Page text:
Before…Or is it, After?

This morning as I waited for everyone to get up, I decided to write this story to explain how we got here. I intended to take the family to Slidell, Louisiana after breakfast, so I wrote this while Felicity took her shower   *                                              *                                      *                                              *

                Living in Kearney, Nebraska, has its challenges as well as its bright spots. With a population of over 30,000 (32,174 in 2013), it is a fairly large city, though only about 7% (in 2013) the size of Omaha. Owning a car lot on the southern side of town, I am able to work with my family and still make a living. This allowed us to travel to the conference, as I can make my own schedule.

                The used car lot was actually started by my dad, who sold his first car in 1981, two years after I was born. I began as a salesman in 1994, when Dad started me off in the business after I graduated from school. (We were Mennonites—they only go to about eighth or tenth grade for the most part).

                Dad quit a couple of years later and I got the lot. Felicity and I had met in the Mennonite church, and were married in 1999. Our oldest son, Steve, was born a year later in 2000. Susanna (Susie) followed two years later, and Joel came last in 2003.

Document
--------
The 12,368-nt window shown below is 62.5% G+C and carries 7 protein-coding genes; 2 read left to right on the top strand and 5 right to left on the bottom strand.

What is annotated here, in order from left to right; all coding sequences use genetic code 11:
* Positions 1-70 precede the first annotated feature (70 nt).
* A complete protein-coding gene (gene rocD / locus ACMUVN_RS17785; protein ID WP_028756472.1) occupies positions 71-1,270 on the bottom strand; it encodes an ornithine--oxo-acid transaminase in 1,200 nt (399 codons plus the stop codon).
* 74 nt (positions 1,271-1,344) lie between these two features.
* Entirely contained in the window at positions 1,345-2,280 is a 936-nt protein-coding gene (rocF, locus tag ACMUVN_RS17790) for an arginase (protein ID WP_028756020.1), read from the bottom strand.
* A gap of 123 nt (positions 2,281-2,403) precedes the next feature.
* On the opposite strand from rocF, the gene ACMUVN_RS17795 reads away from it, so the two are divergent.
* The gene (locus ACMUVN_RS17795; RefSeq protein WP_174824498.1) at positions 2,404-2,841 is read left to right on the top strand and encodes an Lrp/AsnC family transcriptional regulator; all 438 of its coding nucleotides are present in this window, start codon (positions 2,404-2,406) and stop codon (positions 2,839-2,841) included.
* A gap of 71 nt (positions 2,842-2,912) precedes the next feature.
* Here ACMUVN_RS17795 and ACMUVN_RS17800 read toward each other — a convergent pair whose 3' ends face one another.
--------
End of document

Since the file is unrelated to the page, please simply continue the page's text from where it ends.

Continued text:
I have not time nor paper to tell you all the details that occurred from 2003 after Joel was born to 2014, what we named the “eleven tunnel years”. Suffice it to say that during those years, Felicity and I began seeing problems in the Mennonite church, beginning with their doctrine; investigated church history, left the church, and finally came out to the light at the end of the tunnel. Another story (or two) will have to cover that.              

                In the early fall of 2014, just as we were leaving the Mennonite church, we came across Antoine Miller and his Send the Light TV and Radio. As he offered a bi-weekly newsletter and seemed fairly close to Mennonites, we subscribed and felt at home. Brother Miller and his ministry helped us as we moved on from Mennonites to Baptists. Brother Miller, we discovered, was not a Mennonite but held similar beliefs.

                It was through Antoine’s newsletter, The Kansas Baptist Kronicle, that we learned of this pastor’s conference in Hattiesburg, Mississippi. A flyer was included in the April issue of the KBK, with speakers and topics listed. Since Brother Miller was a speaker, we decided we would go

                                            *                                              *                                             

                “What are you writing?” Felicity asked me as I wrote this story.

                “The story about what happened before the conference,” I replied.

                “How many pages so far?” she asked with a smile.

                “Two and a half,” I replied.

                She nodded her head and went to dig for her smartphone.

*                                              *                                      *                                              *

                “Hey, what do you think about this?” I asked Felicity when we got the flyer.

                “About what?” she asked.

                “Brother Miller’s going to be at a pastor’s conference in Hattiesburg, Mississippi,” I replied, offering her the flyer.